It is impossible to plan for the unknowable!
We knew it was coming. Pandemics, like many existential-level catastrophes, have been known for millennia. In fact, we know a LOT about pandemics, and even coronaviruses. But, vaccines and treatments alike require specific knowledge of the biology of a virus, and because this one is new, there was no way to possibly be ready with either a vaccine or a mediating medicine.
What of the other threats? There are so many possibilities for our demise that it effectively is impossible to be prepared by Boy Scout standards.
We think that we “know” real risks. We spend nearly $700 billion each year, for example, to prepare for attacks from other humans – most of it thankfully wasted.
We also spend at least several hundred million dollars every year to protect against pandemics. It’s never been intended as more than a stopgap, something to buy time to ramp up production lines, develop treatments and, ultimately, manufacture and distribute a vaccine. That’s why failure to act meaningfully in February was so devastating to the current response.
So, are we destined to have to deal with an existential risk every 100 years or so?
Or, should we be assessing as many of the ‘unforeseeable’ risks as possible and at least have some preliminary plans on a shelf to be grabbed fast to at least know how to start?
What are those risks? More viruses. Galactic collisions. Dramatic increases or decreases in global temperatures. Rampant human insanity triggered by too little oxygen.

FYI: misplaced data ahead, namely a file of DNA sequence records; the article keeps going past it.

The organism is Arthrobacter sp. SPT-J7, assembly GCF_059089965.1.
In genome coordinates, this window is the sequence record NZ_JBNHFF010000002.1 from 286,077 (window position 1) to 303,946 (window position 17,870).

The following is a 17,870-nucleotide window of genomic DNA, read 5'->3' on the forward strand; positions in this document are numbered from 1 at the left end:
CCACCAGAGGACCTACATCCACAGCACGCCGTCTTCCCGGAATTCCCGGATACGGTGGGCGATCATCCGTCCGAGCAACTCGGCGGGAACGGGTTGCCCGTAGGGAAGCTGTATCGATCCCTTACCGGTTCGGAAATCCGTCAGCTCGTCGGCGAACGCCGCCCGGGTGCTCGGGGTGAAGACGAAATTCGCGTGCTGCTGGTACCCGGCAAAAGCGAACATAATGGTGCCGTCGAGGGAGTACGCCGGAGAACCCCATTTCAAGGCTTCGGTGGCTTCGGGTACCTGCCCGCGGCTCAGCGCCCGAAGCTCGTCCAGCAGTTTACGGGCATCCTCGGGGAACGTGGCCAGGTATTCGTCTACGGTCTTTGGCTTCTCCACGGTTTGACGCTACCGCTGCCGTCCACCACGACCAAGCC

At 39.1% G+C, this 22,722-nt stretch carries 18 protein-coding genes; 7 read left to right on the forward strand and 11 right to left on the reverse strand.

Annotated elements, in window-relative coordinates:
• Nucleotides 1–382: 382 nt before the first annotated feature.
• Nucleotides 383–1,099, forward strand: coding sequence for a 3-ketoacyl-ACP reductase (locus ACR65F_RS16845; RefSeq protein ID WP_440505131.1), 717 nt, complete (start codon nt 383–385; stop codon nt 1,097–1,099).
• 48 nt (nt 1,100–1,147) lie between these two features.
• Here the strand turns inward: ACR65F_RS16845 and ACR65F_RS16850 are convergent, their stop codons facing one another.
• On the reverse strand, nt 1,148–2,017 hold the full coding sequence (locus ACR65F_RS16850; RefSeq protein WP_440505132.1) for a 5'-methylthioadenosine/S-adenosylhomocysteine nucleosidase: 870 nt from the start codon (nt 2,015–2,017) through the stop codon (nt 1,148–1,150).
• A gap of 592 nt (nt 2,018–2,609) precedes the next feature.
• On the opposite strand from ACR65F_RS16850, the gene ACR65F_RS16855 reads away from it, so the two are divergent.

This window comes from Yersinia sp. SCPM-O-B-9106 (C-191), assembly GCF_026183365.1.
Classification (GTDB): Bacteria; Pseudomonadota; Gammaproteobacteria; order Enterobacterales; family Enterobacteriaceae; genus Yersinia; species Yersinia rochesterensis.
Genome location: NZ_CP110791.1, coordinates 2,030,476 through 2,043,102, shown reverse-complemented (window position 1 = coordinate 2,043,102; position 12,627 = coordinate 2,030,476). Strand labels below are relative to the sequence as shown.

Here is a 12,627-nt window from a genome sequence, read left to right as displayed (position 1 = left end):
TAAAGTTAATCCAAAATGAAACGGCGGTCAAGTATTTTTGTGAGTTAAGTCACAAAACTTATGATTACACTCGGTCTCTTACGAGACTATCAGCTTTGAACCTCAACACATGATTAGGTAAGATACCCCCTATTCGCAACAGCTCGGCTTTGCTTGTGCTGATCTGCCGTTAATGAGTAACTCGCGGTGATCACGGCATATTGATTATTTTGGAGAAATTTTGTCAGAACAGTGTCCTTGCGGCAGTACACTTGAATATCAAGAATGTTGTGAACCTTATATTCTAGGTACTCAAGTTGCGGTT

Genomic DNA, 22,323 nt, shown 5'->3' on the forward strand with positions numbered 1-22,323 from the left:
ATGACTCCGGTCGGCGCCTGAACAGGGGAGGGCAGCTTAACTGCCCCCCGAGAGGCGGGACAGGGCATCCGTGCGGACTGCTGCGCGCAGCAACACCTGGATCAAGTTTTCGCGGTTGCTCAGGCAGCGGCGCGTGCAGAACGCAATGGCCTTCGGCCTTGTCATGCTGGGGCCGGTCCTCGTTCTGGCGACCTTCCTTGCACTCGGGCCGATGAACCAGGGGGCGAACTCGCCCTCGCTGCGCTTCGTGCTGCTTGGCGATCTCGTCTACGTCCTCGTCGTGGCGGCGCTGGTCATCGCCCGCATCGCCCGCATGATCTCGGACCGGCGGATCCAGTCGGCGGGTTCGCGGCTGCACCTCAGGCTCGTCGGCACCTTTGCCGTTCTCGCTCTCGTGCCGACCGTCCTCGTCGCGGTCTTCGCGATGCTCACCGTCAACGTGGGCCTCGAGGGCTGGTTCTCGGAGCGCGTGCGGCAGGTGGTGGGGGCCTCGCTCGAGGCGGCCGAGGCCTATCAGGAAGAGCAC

Let’s take one example to size and visualize what we are talking about.
A few thousand years ago the area of the globe we now call the Gulf of Mexico was largely a big hunk of land which one day IN AN INSTANT was hit by a large asteroid. We know quite a bit about what happened then and later. It took thousands and thousands of years. Dinosaurs gradually disappeared. And, we humans took over.
Just suppose something liked happened again with the target location being about St Louis. Do we really want to bother for contingency plans for that?
Faced with a thousand threats, real and imagined, how do we prepare? I’d suggest as a starting point that we focus on those risks where human behavior can make a difference. So, planning for climate change? Yes. For pandemics? Absolutely!
As for wayward asteroids, the zombie apocalypse, and other readily-imagined but remote threats, why bother?
Our time as a species will most likely end at some point in the future. Knowing when might be worse than not knowing! If we give due credence to the threats we know about and understand – real, imminent, and avoidable – we may be able to at least forestall or manage that outcome for a while.
But, the exponential massive and unpredictable disasters like the Gulf of Mexico are beyond human intervention and we best not waste a lot of time and psychic energy on those disasters, which we know can happen ANY TIME.
In the meantime we should all be nicer to each other!